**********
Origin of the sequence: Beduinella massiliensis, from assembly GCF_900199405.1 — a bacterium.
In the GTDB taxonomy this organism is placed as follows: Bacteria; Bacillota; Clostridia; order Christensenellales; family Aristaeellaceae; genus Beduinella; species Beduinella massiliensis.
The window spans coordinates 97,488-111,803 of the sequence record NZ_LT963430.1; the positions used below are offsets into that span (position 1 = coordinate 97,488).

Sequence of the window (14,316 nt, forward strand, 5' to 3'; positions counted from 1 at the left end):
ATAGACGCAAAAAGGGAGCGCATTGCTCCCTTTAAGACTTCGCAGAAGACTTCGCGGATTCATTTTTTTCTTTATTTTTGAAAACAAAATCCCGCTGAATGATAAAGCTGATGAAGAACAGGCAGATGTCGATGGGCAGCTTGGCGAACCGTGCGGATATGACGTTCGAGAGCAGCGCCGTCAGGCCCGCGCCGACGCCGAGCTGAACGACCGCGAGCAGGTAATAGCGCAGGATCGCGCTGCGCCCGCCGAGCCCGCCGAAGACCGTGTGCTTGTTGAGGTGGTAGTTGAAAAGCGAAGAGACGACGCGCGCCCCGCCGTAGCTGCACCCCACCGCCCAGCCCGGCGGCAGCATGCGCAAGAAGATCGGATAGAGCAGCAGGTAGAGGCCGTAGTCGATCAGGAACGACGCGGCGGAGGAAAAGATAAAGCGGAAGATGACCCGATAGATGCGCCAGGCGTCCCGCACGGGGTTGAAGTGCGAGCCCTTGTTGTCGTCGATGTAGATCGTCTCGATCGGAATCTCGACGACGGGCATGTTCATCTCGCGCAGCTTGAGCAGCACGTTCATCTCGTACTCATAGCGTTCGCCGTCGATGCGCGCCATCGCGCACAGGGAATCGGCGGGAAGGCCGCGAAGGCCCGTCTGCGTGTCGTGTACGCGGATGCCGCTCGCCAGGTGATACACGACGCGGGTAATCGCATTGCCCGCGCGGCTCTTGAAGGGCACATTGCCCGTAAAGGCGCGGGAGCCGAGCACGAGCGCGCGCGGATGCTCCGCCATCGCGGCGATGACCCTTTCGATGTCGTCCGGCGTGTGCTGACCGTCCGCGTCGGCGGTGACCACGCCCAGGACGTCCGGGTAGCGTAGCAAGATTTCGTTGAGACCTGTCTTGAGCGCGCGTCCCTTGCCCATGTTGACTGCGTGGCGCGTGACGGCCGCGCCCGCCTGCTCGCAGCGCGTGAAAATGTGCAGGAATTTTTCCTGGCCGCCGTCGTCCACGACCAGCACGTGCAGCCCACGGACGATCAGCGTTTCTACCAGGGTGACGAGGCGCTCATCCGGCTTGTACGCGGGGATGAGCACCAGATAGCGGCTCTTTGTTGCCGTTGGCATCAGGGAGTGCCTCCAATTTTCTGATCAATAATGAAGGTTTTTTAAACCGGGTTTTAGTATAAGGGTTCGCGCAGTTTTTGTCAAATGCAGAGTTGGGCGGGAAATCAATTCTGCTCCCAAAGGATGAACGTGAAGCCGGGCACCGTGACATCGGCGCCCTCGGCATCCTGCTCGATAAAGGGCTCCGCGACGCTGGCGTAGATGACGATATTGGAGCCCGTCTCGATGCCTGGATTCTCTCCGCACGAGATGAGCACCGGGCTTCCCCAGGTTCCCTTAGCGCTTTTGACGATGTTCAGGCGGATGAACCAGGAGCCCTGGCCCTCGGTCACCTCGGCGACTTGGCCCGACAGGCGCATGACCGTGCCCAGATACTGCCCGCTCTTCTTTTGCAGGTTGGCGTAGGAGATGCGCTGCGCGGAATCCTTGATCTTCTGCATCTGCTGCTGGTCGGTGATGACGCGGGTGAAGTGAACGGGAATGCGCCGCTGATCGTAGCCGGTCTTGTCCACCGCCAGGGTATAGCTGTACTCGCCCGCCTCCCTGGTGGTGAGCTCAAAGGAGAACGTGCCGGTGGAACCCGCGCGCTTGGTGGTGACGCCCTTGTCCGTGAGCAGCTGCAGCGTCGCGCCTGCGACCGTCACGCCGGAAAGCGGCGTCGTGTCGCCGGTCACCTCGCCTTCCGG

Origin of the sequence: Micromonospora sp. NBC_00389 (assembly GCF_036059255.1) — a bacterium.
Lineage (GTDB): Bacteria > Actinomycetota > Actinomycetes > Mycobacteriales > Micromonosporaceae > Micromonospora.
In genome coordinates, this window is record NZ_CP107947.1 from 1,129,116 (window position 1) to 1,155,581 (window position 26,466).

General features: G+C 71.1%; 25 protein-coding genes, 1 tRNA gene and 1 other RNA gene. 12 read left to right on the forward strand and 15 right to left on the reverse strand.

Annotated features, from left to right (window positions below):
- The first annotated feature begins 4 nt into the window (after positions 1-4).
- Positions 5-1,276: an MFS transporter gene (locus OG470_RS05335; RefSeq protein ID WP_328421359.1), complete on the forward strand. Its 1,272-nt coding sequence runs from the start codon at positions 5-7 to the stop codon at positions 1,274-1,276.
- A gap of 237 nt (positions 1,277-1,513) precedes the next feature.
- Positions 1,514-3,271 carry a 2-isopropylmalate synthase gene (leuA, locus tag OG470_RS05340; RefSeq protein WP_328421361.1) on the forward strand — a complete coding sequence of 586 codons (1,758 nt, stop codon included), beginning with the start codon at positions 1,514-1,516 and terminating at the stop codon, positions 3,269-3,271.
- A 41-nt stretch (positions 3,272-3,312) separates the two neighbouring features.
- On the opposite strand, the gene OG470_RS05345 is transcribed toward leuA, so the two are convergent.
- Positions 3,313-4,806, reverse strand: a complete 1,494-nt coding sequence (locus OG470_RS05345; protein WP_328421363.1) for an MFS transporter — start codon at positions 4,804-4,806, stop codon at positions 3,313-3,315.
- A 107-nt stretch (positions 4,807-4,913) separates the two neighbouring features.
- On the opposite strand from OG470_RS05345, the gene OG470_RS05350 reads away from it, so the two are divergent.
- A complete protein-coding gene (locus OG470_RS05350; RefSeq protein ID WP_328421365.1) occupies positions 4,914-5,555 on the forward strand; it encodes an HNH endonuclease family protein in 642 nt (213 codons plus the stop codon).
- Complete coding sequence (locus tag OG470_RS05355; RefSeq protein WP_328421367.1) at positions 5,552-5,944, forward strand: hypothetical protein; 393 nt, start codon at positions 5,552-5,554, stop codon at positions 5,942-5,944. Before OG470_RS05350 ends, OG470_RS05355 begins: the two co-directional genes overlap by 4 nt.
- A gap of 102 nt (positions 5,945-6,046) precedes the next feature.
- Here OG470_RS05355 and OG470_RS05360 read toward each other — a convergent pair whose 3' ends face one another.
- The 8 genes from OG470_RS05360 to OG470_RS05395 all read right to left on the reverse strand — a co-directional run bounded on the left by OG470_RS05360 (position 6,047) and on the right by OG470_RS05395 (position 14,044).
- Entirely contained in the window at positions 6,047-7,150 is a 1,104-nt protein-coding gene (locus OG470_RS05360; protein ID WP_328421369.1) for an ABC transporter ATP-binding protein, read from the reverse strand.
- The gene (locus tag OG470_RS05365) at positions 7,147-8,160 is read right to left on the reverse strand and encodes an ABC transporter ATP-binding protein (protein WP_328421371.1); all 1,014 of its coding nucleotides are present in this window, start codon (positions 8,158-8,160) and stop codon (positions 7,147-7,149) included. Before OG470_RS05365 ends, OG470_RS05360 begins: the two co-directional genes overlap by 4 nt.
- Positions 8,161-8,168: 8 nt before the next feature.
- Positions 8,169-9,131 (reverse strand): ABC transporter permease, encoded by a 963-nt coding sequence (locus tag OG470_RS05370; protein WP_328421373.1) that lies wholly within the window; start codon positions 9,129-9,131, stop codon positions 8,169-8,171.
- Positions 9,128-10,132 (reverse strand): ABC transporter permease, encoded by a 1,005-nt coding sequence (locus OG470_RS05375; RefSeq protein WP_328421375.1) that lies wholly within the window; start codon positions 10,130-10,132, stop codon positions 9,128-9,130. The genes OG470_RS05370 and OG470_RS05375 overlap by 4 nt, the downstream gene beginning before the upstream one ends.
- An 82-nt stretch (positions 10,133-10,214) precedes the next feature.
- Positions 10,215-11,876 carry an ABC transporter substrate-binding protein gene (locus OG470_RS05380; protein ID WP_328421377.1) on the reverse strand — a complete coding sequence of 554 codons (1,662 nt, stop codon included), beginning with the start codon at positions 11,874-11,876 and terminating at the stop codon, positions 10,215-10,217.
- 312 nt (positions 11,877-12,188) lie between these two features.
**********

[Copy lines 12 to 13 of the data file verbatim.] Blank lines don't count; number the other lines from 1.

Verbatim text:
- Positions 5-1,276: an MFS transporter gene (locus OG470_RS05335; RefSeq protein ID WP_328421359.1), complete on the forward strand. Its 1,272-nt coding sequence runs from the start codon at positions 5-7 to the stop codon at positions 1,274-1,276.
- A gap of 237 nt (positions 1,277-1,513) precedes the next feature.